Greensburg, West Newton in recovery mode after heavy rainfall, flooding |
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Stephen Huba
West Newton Mayor Mary Popovich explains the borough’s strategy for addressing the flooding along the Youghiogheny River on Monday. (Stephen Huba | Tribune-Review)

Westmoreland County communities that found themselves under water on Monday spent Tuesday in recovery mode.

From West Newton to Greensburg, officials took stock of flood damage and worked to get people back into their homes and businesses.

Among the hardest-hit areas were those along the Youghiogheny River, which rose more than 6 feet above flood stage Monday after three days of near-constant rain.


West Newton Mayor Mary Popovich on Tuesday declared a state of emergency, which she said is necessary for receiving a disaster declaration from the governor.

“What that’s saying is … you believe you have enough damage in your community that it’s going to overwhelm your resources,” Popovich said. “It just sort of sends a message that we’re overwhelmed right now and we’re limited in the resources we have.”

Popovich said the borough’s immediate response was bolstered by “multiple assisting agencies,” but the long-term response may prove to be more challenging.

Flood waters were highest on Water and Rio Vista streets and lower Collinsburg Road, Popovich said. An estimated 20 homes on lower Collinsburg sustained significant water damage, forcing about 35 people to evacuate.

Popovich said the borough also has learned of water-damaged homes on South Second, Third, Fourth and Fifth streets.

“In our one square mile, anywhere where that river was in easy access, water got into the houses by flooding or by backing up the sewer,” she said.

Some 30 residents of TLC Adult Care Center, an assisted-living facility on Rio Vista Street, had to be evacuated early Monday. They were provided temporary shelter by the American Red Cross but were able to return by 10 a.m. Tuesday, Popovich said.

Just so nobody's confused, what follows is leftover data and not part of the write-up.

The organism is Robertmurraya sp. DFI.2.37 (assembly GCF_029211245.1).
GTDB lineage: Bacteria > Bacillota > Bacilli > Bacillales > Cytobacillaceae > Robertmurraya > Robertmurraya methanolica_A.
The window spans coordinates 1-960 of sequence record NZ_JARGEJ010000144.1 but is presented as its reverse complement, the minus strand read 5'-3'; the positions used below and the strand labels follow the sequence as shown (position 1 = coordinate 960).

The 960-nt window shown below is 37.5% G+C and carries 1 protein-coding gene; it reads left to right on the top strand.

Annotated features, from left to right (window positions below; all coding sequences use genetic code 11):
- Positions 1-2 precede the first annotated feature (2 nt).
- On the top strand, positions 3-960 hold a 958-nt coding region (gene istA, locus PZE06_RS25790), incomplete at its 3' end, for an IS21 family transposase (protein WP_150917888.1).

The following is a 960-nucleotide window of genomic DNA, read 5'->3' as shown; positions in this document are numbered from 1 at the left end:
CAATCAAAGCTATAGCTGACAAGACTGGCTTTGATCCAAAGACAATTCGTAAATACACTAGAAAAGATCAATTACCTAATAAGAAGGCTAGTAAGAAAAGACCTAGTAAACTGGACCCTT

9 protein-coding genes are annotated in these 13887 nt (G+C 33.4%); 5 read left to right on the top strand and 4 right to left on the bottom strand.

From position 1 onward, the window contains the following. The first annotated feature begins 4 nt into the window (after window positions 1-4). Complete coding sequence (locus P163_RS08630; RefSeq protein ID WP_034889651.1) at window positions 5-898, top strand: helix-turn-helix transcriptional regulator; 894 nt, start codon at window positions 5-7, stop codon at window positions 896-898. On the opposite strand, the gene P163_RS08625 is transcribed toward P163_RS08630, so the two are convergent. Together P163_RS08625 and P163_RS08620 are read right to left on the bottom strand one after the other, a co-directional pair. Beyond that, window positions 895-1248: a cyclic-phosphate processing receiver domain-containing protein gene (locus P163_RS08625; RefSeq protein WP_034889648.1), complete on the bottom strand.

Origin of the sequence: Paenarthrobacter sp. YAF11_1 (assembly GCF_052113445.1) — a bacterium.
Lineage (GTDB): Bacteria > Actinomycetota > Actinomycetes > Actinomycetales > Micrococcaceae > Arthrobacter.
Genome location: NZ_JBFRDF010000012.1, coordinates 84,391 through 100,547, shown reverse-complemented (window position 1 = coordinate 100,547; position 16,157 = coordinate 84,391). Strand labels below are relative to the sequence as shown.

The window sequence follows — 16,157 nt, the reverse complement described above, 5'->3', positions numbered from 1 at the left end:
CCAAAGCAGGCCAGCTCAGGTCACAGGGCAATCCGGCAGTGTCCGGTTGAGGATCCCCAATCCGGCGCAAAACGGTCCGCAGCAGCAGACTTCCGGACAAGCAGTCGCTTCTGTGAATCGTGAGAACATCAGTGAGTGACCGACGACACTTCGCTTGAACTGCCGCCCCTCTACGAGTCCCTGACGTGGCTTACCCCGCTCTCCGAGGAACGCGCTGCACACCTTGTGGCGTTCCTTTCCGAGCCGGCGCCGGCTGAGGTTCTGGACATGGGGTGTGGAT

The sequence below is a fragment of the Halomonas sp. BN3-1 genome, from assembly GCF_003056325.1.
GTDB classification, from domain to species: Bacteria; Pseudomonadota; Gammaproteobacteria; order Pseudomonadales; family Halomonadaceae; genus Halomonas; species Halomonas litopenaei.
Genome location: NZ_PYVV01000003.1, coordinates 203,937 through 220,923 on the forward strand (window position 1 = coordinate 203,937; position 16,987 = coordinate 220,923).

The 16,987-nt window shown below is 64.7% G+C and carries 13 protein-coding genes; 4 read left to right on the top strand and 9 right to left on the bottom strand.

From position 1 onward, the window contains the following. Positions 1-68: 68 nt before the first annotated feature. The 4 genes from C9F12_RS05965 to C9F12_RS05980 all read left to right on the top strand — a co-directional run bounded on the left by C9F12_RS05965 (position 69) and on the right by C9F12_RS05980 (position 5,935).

The Red Cross reception center at the Collinsburg Volunteer Fire Company (Station 103), 514 Hickory Drive, West Newton, “will remain open (Tuesday night) for people in the West Newton area who are unable to return home and need a place to stay,” said Dan Tobin, a Red Cross spokesman.

To arrange transportation, call 724-872-8568.

Popovich also is posting regular updates to her Facebook page .

In Sutersville, the water has receded, but about 100 residents had their homes or businesses flooded, ranging from 2 to 8 feet high. About 30 to 40 structures were affected, assistant fire Chief Michael Manley said.

“We’re in recovery operations right now,” Manley said.

Some residents along First Avenue still don’t have power, but all borough streets have been reopened to traffic, he said.

The Yough River at Sutersville, just upriver from West Newton, crested at 26.53 feet at 4 p.m. Monday, according to the National Weather Service . Flood stage is 20 feet.

At 8:15 a.m. Tuesday, the river level down to 19.14 feet, the weather service said.

Rainfall in the West Newton area totalled 6.29 inches from Saturday through Monday morning, the weather service said.


Flooding canceled numerous hockey practices and games at Kirk S. Nevin Arena in Greensburg on Monday and Tuesday.

Jack’s Run overflowed its banks Sunday night and flooded the soccer fields at Lynch Field, Trudy Ivory of the Greensburg Recreation Department said. By 10:30 a.m. Monday, the walking path surrounding the fields was consumed as the water inched toward the arena.

“Between 10:45 and 11 a.m., the water was already pouring into the arena. It was coming up through the drains, through the walls,” Ivory said. “We put out sandbags, but those didn’t help just because of the amount of water.”

Authorities closed Route 119 along the stretch that sits in the Sewickley Creek Flood Plain.

As several water pumps droned in the background attempting to drain water from the soccer fields, Ivory explained that the flooding caused the cancellation of hockey practices and games.

“But we’re hoping to have it open again for the hockey by 3 to 4 p.m. Wednesday. We worked all day Monday until 9 p.m. and the fire department came down and helped us out, and we’ll be working all day again today to get it ready,” Ivory said.

Ivory said she has not had time to compile a complete list of damages, but it will include carpet in a conference room and damage to some computers.

“The water was literally coming through the walls. It was up to 3 inches in the lobby,” she said.

Seven recreation department workers plus Ivory were busy cleaning up the mess throughout the arena again Tuesday morning. She said a private sanitizing crew is expected later Tuesday.

“Some of the rink ice around some of the boards was also damaged, but our crews were also patching that up. Everyone’s been working really hard to get us back open Wednesday,” Ivory said.

Staff writer Paul Peirce contributed. Stephen Huba is a Tribune-Review staff writer. You can contact Stephen at 724-850-1280, [email protected] or via Twitter @shuba_trib.

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